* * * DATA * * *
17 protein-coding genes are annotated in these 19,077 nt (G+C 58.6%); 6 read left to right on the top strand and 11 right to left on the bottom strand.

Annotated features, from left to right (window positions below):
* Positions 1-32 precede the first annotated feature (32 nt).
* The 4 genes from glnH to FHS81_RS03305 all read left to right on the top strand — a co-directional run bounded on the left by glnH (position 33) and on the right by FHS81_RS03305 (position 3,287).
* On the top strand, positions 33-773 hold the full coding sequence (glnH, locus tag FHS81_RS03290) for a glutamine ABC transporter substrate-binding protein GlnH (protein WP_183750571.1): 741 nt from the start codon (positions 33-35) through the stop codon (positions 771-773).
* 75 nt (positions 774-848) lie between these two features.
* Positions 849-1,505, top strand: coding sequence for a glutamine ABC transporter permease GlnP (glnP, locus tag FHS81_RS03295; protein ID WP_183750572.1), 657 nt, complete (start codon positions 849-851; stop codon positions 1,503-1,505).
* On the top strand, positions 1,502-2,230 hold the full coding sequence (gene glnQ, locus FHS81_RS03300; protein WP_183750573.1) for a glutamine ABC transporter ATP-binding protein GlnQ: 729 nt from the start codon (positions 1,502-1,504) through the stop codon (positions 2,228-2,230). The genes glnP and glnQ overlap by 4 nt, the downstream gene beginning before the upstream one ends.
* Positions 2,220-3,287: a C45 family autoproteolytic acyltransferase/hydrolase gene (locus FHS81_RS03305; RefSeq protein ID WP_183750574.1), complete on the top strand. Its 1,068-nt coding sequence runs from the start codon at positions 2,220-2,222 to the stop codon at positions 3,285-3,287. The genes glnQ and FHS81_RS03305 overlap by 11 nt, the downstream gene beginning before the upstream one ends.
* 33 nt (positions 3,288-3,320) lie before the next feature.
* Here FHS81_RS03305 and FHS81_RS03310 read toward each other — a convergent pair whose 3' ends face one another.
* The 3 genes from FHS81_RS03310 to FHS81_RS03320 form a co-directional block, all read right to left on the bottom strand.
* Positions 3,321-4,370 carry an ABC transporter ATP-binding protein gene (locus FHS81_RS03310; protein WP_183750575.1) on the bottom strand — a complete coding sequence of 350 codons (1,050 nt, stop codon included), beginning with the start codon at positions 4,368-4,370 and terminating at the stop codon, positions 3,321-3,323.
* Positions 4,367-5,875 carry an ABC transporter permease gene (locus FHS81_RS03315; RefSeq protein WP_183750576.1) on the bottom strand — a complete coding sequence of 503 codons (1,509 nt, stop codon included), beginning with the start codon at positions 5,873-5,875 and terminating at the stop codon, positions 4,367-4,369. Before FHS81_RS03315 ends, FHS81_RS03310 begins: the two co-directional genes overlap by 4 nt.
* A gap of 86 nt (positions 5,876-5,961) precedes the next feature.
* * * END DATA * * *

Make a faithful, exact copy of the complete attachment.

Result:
17 protein-coding genes are annotated in these 19,077 nt (G+C 58.6%); 6 read left to right on the top strand and 11 right to left on the bottom strand.

Annotated features, from left to right (window positions below):
* Positions 1-32 precede the first annotated feature (32 nt).
* The 4 genes from glnH to FHS81_RS03305 all read left to right on the top strand — a co-directional run bounded on the left by glnH (position 33) and on the right by FHS81_RS03305 (position 3,287).
* On the top strand, positions 33-773 hold the full coding sequence (glnH, locus tag FHS81_RS03290) for a glutamine ABC transporter substrate-binding protein GlnH (protein WP_183750571.1): 741 nt from the start codon (positions 33-35) through the stop codon (positions 771-773).
* 75 nt (positions 774-848) lie between these two features.
* Positions 849-1,505, top strand: coding sequence for a glutamine ABC transporter permease GlnP (glnP, locus tag FHS81_RS03295; protein ID WP_183750572.1), 657 nt, complete (start codon positions 849-851; stop codon positions 1,503-1,505).
* On the top strand, positions 1,502-2,230 hold the full coding sequence (gene glnQ, locus FHS81_RS03300; protein WP_183750573.1) for a glutamine ABC transporter ATP-binding protein GlnQ: 729 nt from the start codon (positions 1,502-1,504) through the stop codon (positions 2,228-2,230). The genes glnP and glnQ overlap by 4 nt, the downstream gene beginning before the upstream one ends.
* Positions 2,220-3,287: a C45 family autoproteolytic acyltransferase/hydrolase gene (locus FHS81_RS03305; RefSeq protein ID WP_183750574.1), complete on the top strand. Its 1,068-nt coding sequence runs from the start codon at positions 2,220-2,222 to the stop codon at positions 3,285-3,287. The genes glnQ and FHS81_RS03305 overlap by 11 nt, the downstream gene beginning before the upstream one ends.
* 33 nt (positions 3,288-3,320) lie before the next feature.
* Here FHS81_RS03305 and FHS81_RS03310 read toward each other — a convergent pair whose 3' ends face one another.
* The 3 genes from FHS81_RS03310 to FHS81_RS03320 form a co-directional block, all read right to left on the bottom strand.
* Positions 3,321-4,370 carry an ABC transporter ATP-binding protein gene (locus FHS81_RS03310; protein WP_183750575.1) on the bottom strand — a complete coding sequence of 350 codons (1,050 nt, stop codon included), beginning with the start codon at positions 4,368-4,370 and terminating at the stop codon, positions 3,321-3,323.
* Positions 4,367-5,875 carry an ABC transporter permease gene (locus FHS81_RS03315; RefSeq protein WP_183750576.1) on the bottom strand — a complete coding sequence of 503 codons (1,509 nt, stop codon included), beginning with the start codon at positions 5,873-5,875 and terminating at the stop codon, positions 4,367-4,369. Before FHS81_RS03315 ends, FHS81_RS03310 begins: the two co-directional genes overlap by 4 nt.
* A gap of 86 nt (positions 5,876-5,961) precedes the next feature.